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Vector Spherical Harmonics May 26, 2010

Posted by Sarah in Uncategorized.
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Spherical harmonics are the angular part of the solution to Laplace’s equation on the sphere: they have the property that
\Delta Y_{lm} = \frac{l (l+1)}{r^2} Y_{lm}

They form an orthonormal basis in Hilbert space and have many nice properties. In particular, the space of spherical harmonics is an irreducible representation of the group of rotations SO(3).

Vector spherical harmonics are an extension of the concept for use with vector fields. We define three vector spherical harmonics,
\mathbf{Y_{lm}} = Y_{lm} \hat{\mathbf{r}}
\mathbf{\Psi_{lm}} = r \nabla Y_{lm}
\mathbf{\Phi_{lm}} = \vec{r} \times \nabla Y_{lm}
These are orthogonal just like the usual spherical harmonics, and they allow every vector field to be expanded in vector spherical spherical harmonics.

They also turn out to be useful in the study of magnetostatics (that is, the study of static magnetic fields) as in this paper by Barrerra, Estevez, and Giraldo (Here.)

The gist: expanding functions on the sphere in spherical harmonics makes it possible to replace the Poisson equation with an ordinary differential equation. This means that if we define a charge distribution and require it to be bounded in extent, we can determine the potential outside the charge distribution. The key is canceling out the angular component to simplify the partial differential equation.

Extending this notion to vector fields allows us to do the same thing with differential equations involving the gradient (and Laplacian and curl etc), expanding in vector spherical harmonics and letting the angular components cancel. This will allow us to calculate magnetic multipoles analogous to electrical multipoles. When there is no charge, the magnetic induction field is the gradient of some function, the magnetic scalar potential.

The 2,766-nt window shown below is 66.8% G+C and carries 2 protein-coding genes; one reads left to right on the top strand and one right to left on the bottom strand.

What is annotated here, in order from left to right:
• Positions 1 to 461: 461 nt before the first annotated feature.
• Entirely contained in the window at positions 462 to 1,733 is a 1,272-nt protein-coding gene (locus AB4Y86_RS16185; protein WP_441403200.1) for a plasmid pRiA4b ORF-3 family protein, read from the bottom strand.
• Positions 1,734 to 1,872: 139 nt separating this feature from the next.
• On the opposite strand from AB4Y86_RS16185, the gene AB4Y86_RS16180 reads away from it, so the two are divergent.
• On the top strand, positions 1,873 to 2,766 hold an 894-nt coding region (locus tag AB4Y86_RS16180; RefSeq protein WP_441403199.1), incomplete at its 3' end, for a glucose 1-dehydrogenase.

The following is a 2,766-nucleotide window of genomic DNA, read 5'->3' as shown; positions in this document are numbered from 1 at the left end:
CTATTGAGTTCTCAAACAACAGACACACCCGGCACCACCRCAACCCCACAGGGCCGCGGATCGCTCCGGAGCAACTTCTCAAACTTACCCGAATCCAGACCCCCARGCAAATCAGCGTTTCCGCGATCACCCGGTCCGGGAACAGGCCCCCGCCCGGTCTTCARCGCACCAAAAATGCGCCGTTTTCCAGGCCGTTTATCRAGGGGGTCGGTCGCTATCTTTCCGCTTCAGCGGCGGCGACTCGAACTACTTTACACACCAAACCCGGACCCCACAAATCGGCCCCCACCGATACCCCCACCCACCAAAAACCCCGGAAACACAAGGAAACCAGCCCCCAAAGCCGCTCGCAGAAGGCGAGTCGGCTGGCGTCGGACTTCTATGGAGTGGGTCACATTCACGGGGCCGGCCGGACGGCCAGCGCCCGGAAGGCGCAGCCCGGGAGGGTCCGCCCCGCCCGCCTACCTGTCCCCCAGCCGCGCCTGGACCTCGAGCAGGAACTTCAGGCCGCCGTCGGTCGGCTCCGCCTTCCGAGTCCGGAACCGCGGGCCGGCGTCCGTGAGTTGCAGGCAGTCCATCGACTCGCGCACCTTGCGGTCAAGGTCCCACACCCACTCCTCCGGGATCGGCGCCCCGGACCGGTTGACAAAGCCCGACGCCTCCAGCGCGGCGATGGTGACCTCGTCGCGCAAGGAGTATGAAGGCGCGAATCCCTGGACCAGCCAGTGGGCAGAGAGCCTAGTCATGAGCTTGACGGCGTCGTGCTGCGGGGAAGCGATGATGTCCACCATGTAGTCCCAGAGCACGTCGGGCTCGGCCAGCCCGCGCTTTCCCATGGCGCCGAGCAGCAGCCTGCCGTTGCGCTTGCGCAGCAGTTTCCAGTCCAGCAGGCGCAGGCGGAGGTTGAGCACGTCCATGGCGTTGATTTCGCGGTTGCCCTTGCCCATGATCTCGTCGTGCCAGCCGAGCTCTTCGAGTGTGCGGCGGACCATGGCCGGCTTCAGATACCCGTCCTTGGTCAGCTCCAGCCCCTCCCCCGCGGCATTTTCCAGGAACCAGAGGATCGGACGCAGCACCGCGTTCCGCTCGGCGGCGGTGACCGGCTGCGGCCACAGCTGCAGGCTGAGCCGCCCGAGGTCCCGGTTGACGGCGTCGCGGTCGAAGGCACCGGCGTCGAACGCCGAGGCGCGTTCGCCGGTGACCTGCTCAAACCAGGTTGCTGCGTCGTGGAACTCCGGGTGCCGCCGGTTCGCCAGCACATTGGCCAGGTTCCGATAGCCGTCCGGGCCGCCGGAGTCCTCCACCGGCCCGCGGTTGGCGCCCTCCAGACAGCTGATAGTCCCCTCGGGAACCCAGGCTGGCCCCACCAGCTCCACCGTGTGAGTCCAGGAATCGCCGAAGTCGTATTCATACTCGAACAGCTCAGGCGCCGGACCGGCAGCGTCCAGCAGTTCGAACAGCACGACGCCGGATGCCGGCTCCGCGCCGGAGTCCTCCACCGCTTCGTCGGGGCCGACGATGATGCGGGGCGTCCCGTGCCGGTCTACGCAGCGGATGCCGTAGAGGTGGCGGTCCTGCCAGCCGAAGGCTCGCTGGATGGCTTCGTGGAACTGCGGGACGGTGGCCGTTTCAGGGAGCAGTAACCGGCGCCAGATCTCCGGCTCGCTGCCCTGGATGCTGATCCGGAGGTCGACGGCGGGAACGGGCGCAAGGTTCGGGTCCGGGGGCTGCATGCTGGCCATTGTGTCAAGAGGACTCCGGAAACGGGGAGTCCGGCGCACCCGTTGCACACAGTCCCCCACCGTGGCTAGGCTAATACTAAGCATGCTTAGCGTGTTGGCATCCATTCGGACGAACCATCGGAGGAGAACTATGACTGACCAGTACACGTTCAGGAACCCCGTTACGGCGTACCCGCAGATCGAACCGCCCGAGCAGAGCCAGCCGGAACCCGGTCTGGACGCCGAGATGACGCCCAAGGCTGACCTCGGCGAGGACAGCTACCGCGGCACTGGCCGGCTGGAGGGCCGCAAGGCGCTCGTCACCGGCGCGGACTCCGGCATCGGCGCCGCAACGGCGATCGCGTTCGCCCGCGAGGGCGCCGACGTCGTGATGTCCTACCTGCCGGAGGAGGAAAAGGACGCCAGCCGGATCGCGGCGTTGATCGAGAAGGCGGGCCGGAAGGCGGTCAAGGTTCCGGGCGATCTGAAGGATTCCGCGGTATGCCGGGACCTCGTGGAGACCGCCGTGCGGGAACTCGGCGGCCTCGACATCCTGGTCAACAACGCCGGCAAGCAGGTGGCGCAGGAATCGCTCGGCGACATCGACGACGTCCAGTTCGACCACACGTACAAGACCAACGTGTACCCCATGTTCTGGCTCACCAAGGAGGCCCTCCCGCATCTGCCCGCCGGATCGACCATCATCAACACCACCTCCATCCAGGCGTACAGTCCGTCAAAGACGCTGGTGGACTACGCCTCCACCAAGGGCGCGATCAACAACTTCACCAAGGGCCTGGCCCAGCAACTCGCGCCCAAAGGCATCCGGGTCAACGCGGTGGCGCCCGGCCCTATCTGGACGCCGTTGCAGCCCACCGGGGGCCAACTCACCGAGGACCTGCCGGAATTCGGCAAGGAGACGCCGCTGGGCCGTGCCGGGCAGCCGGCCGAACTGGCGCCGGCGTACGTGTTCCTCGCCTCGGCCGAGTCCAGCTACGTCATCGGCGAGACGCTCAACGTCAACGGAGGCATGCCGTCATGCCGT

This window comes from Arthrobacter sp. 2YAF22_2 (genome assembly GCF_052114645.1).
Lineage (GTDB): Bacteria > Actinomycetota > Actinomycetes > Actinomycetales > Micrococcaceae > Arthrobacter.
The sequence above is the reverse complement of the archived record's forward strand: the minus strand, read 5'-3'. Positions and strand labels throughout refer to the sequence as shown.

\mathbf{B} = \nabla \mathbf{\Phi}.
The potential can be expanded in spherical harmonics; the coefficients are called the magnetostatic multipole moments.

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Comments»

1. R. S. Shah - June 25, 2010

I was looking for spherical numbers as extension of polyhedral numbers as a part of figurate numbers. Do such numbers exist or can they be thought of? Anyone may guide. Thanks.

2. Antoine - July 9, 2010

Hi,

I was just checking your post, as I am working with vector spherical harmonics. I was just wondering how to demonstrate the completeness of this basis : it is just deferred in the paper from Barrerra.
The reason I am asking this question is that I cannot see how to express a vector oriented in e_\theta that does not depend on \theta nor \varphi on this basis?

Thanks for your help!


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